Strategically speaking | india | Hindustan Times
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Strategically speaking

Conventional wisdom has it the Bore-celona circuit, home of this weekend’s Spanish Grand Prix is one of the least likely to provide riveting on-track action. Steve Slater writes.

india Updated: May 07, 2010 22:33 IST

Conventional wisdom has it the Bore-celona circuit, home of this weekend’s Spanish Grand Prix is one of the least likely to provide riveting on-track action. Although the Circuit de Catalunya is a driver’s favourite with its challenging sweeps and changes of camber in the turns, it has rarely provided spectacular overtaking and wheel-to-wheel action.

However there is still plenty to look out for. This race could be make or break for six-times Spanish Grand Prix winner Michael Schumacher.

Schumacher, who between 2001 and 2004 marked up four successive back-to-back victories in Barcelona, is having to dig deep in his reserves both as a driver and in self-belief. His less than impressive comeback has clearly acted as a blow to his reputation.

“Earlier, when Schumacher walked into the driver’s meetings there was a definite ‘wow’ factor” said HRT driver Karun Chandhok. “He was above eye-contact, on another level. Now he’s just one of the guys.”

Not surprisingly the Mercedes team is rushing through updates, both aerodynamic and mechanical to attempt to make the W01 car more appropriate to Schumacher’s style. If he can’t make it work, particularly if Nico Rosberg continues to deliver results, one wonders how long it may be before Michael decides the comeback was all a terrible mistake.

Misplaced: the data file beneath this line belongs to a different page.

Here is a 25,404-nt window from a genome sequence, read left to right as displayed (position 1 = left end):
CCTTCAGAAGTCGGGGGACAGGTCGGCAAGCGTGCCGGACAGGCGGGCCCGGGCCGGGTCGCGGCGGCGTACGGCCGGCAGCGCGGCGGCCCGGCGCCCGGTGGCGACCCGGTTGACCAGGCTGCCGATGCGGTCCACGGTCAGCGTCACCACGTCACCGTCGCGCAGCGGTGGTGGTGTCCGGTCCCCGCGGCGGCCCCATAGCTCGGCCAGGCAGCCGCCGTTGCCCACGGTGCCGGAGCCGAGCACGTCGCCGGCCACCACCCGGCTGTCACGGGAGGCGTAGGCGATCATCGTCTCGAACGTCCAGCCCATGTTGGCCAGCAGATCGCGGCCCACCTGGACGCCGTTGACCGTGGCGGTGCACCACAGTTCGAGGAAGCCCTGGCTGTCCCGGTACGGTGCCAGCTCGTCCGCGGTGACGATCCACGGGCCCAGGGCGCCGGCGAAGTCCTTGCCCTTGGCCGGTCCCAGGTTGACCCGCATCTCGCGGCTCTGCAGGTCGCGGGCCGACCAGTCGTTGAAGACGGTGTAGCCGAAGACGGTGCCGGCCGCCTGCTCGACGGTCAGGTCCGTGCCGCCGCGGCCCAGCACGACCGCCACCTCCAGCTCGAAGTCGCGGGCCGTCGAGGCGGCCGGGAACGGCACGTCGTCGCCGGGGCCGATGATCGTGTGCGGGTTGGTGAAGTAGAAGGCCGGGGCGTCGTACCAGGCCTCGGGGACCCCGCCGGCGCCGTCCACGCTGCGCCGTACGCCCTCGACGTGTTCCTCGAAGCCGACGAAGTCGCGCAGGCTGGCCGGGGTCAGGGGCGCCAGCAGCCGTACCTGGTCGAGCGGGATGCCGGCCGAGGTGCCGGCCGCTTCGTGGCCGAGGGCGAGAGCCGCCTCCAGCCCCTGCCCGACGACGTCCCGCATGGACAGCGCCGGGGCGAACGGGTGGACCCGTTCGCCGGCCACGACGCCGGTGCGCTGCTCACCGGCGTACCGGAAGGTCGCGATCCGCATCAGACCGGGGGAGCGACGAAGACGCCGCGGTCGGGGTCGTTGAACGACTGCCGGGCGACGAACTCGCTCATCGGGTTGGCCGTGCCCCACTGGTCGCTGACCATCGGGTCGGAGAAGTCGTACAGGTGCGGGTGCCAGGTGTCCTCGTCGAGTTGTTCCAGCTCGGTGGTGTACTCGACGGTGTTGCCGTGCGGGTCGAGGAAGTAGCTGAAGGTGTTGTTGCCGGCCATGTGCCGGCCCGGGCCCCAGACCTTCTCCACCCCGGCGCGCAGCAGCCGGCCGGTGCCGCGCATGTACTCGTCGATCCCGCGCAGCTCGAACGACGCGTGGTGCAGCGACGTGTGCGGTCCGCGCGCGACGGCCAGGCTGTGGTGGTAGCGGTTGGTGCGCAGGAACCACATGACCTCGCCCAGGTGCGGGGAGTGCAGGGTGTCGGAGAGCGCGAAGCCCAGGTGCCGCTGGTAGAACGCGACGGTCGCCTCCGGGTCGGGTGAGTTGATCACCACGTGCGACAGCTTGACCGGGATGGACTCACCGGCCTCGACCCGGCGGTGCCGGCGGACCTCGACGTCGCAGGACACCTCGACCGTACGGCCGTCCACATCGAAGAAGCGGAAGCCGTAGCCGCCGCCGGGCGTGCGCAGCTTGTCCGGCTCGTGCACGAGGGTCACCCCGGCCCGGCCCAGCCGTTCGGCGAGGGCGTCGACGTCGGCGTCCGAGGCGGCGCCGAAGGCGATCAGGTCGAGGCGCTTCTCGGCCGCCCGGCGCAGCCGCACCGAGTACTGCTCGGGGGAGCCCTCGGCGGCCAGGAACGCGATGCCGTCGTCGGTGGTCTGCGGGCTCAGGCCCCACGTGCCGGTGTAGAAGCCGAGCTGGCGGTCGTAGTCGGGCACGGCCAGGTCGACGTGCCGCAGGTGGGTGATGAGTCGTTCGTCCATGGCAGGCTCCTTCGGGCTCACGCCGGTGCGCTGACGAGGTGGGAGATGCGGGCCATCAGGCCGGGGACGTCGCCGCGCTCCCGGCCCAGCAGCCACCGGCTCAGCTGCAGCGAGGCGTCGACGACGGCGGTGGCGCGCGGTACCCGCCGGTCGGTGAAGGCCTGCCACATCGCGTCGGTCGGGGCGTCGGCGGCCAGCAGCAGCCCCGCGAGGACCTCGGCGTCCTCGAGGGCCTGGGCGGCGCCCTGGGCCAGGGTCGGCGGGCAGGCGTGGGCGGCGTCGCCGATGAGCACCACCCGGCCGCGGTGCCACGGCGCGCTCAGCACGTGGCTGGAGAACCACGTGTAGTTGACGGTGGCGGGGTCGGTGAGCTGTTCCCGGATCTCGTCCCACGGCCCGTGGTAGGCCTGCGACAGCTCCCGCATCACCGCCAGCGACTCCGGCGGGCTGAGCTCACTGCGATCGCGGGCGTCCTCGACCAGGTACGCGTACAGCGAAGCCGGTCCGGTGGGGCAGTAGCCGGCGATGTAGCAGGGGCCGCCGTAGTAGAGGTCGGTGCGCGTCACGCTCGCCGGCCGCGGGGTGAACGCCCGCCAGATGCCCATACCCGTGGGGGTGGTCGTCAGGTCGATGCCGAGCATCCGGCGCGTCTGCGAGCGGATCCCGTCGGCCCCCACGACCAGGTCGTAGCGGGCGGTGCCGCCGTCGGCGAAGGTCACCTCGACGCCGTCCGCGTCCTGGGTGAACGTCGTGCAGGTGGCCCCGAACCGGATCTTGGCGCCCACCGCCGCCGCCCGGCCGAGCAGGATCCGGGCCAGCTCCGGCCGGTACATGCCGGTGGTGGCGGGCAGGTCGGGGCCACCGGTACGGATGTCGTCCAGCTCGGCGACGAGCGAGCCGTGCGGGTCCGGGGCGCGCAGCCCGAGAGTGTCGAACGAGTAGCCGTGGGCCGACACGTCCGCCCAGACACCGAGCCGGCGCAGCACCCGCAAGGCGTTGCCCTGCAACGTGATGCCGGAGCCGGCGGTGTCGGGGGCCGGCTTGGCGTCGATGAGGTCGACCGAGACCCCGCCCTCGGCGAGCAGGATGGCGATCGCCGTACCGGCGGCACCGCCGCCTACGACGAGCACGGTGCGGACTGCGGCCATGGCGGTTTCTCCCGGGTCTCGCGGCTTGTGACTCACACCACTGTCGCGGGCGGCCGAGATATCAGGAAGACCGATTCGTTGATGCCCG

Interestingly, the one driver who, Karun Chandhok confides, does have that special presence among his peers is Fernando Alonso. It is not arrogance, more a combination of self-confidence and poise. A winner’s edge.

Even despite the qualifying pace of the Red Bulls and the racing resourcefulness of Jenson Button and McLaren, it is hard to bet against Alonso for victory in his home Grand Prix. Even though he last won the race in 2006, he has always managed to generate something for his home fans to cheer.

Last year he fought his way from eighth on the grid in the unfancied Renault, to snatch fifth place from Felipe Massa. The previous year, even though an engine failure sidelined his Renault, his low-fuel qualifying run to take second on the grid was truly spectacular.

Fernando’s concern must be reliability. In contrast to McLaren’s apparently rock-solid finishing record , there has been a worrying trend in a string of Ferrari engine failures.

Meanwhile, Force India are pinning high hopes on gaining on Renault, while maintaining their early superiority over Williams and Toro Rosso. Behind them, struggling Sauber need to raise their game to avoid being outpaced by Lotus Racing and Virgin.

Catch F1 race commentator Steve Slater on STAR Sports.

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